New Trade Diary

There were a zillion trade diaries yesterday, and yet this morning when I return to post my thoughts, it’s not obvious where they should go. I don’t want to fill up the DLD with trade talk, since that should be a haven for readers who don’t want to discuss the trade. The big trade diaries have all been pushed down from the front page. There’s a few new little trade diaries, but none are even close to getting enough recommendations to make the top list.

So for lack of any better place to add my comments, I’ll just make a new trade diary.

I was late to the party last night, so it took me all evening to get caught up on all the discussions, but I did manage to read (almost) everything. My next-day observations:

1. The characterizations of Billy Beane are exaggerated on both sides. Obviously the folks who are saying "he’s sold out the team" or "he’s lost his frickin’ mind" are exaggerating in the heat of the moment. But the supposedly sober folks on the other side saying "you must trust Billy, when has he ever let you down?" are also exaggerating. The truth is Beane’s record isn’t immaculate. The Tim Hudson trade was a complete bust for us, and the Arthur Rhodes experiment did not go well at all. Those aren't the only examples. Like anyone, Beane has made mistakes, and he’ll make more. Maybe this trade will be one of them. You can’t logically conclude that just because Beane did it, it must be right.

On the other hand, he does have a very good track record over all. I see no reason to believe Beane has departed from his usual practice of perpetual reload. He must think this trade will improve the team. Maybe he’s right, or maybe he’s wrong. He’s not perfect, but he’s not stupid either.

2. Way too many people are stuck on the idea of one GM fleecing the other. The way a GM succeeds at trading is not by suckering fools into making stupid deals; it’s by creating a series of win-win trades. The point is to make your own team better, and if in order to do so you have to make someone else’s team better, that’s fine. You both still gain ground against the other 28 teams.

The fleece trades are memorable, but they’re the exceptions. Even when they do happen, I think it’s more by accident than design. Both sides probably evaluated the trade as reasonably close to even, but there’s always uncertainty. Sometimes the uncertainty all tips in one direction and in hindsight it looks like one guy got robbed.

I think the idea that certain GMs are "dumb" is greatly exaggerated on the Internet — a function of the I’m-a-genius-and-everyone-else-is-a-moron mentality that pervades Internet commentary — but to whatever extent some GMs are less savvy than others, Jim Hendry is not one of the dumb ones. I doubt that either Beane or Hendry believes he fleeced the other. I think they both see it as a win-win trade which marginally improves their team.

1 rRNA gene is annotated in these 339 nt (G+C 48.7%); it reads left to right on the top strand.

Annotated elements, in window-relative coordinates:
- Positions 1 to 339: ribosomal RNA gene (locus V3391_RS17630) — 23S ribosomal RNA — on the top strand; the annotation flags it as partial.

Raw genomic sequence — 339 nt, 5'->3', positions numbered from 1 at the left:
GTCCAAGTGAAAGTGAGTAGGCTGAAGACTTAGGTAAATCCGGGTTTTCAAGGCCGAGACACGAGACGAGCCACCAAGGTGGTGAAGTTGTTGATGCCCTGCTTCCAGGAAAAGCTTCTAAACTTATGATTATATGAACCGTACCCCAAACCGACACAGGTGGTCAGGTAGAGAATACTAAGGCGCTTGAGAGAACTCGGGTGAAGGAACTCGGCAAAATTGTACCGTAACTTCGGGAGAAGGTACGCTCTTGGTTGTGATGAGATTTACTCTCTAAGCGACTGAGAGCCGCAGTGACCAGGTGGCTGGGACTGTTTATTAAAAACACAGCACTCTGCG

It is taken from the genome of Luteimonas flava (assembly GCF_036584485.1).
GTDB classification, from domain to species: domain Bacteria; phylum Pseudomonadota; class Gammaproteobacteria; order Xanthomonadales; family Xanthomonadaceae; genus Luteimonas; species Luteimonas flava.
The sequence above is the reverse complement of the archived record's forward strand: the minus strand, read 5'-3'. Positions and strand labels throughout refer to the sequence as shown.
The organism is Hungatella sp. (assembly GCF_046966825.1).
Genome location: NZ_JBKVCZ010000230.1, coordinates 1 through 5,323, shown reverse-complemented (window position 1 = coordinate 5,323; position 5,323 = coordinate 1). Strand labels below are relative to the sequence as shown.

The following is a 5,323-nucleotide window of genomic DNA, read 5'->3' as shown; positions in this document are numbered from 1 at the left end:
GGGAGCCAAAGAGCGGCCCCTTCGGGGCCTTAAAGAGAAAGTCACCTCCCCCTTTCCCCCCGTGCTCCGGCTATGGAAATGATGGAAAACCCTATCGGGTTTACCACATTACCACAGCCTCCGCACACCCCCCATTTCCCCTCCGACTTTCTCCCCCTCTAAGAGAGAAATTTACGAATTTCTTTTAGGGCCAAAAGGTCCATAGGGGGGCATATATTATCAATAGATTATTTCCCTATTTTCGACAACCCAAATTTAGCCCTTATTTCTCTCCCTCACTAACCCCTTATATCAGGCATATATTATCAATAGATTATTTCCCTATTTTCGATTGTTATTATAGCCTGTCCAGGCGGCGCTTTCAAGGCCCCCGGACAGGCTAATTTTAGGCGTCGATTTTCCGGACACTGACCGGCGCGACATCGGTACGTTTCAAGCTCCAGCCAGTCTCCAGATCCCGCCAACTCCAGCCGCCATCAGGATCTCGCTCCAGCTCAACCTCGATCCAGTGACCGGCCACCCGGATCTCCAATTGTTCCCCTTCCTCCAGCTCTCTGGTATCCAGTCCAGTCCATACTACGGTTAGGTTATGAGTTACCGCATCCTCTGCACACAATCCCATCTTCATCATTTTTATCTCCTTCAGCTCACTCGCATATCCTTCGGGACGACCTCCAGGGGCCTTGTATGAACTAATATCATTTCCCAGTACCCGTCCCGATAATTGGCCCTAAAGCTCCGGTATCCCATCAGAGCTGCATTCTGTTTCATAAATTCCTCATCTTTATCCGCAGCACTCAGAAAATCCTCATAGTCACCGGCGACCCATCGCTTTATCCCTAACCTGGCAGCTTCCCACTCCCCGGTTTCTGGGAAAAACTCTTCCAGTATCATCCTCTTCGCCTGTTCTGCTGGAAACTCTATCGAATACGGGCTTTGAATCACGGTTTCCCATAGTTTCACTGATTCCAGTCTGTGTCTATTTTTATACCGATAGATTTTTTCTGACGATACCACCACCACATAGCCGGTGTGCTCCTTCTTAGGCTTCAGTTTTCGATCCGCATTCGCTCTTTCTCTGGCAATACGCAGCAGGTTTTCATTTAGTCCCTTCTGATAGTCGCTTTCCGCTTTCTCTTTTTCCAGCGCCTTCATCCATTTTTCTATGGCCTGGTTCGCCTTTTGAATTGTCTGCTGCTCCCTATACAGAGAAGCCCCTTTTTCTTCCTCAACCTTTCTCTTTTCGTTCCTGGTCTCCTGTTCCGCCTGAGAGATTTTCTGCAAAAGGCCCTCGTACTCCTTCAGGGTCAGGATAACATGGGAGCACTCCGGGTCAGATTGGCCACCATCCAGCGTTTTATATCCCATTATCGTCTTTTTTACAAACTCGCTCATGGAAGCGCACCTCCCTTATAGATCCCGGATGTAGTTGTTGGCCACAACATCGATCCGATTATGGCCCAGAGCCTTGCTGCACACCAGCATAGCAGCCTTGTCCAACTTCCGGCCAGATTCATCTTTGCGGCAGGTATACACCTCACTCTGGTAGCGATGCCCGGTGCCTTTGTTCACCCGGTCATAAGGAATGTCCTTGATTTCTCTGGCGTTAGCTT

3. Because of Rich Harden, this trade has more uncertainty than most. This trade is all about risk, and who wants to assume it. Would you rather have a 10% chance at $900, or a 90% chance at $100? Mathematically they’re the same, but which you prefer depends on your current financial situation.

Everybody knows that Harden is a high-upside, high-risk guy. The risk and the upside can be evaluated and set against a package of roughly equal overall value but with different risk distribution. Guys like Gallagher and Murton are the other side of the coin: they’re more likely to be useful contributors on an ongoing basis, but less likely to be great. I think the two sides of this trade are probably nearly equal in total value; the key difference is the distribution of risk. For whatever reason, the Cubs have decided that they want to gamble right now, and Beane has decided that the A’s want to sell risk and buy security. To me, that’s the interesting proposition of this trade, which one might agree or disagree with, not which team came out ahead.

4. Several people have commented that they hope Harden’s health takes a sudden dive and he’s terrible for the Cubs. This is the logical conclusion of the fleece mentality: If Harden sucks then it’s, "Ha ha we fleeced you. We win, yay for us." But if Harden is awesome then it’s, "Oh no, you fleeced us," and hang our heads in shame.

I think this attitude is completely wrong. The trade is done. Harden is off our team now. If he goes on to be terrible, that doesn’t make our team any better; if he goes on to be fabulous, that doesn’t make our team any worse. The only way in which Harden’s future performance affects our team now is how it affects us in future trades. When Beane has a great player and wants to trade him, people are naturally suspicious. They ask, "Why is Beane unloading him? Is something wrong with him? Does Beane know something I don’t?" If they’re afraid, they won’t trade. If other GMs are reluctant to trade with us, that’s a bad thing.

Harden’s future makes a difference in this respect. If his arm falls off tomorrow, as many on this blog have openly wished, when future GMs ask themselves the questions above, they’re going to think, "What if it’s like that time when Beane traded Harden and he was a big dud? Am I going to get ripped off like that?" On the other hand, if Harden goes on to be great, they will think, "Yeah, but maybe it’ll be an opportunity like Harden. The Cubs came out great with that trade."

We want Harden to do well in Chicago. His success won’t make our team any worse, but it will make our trading options better for the future.

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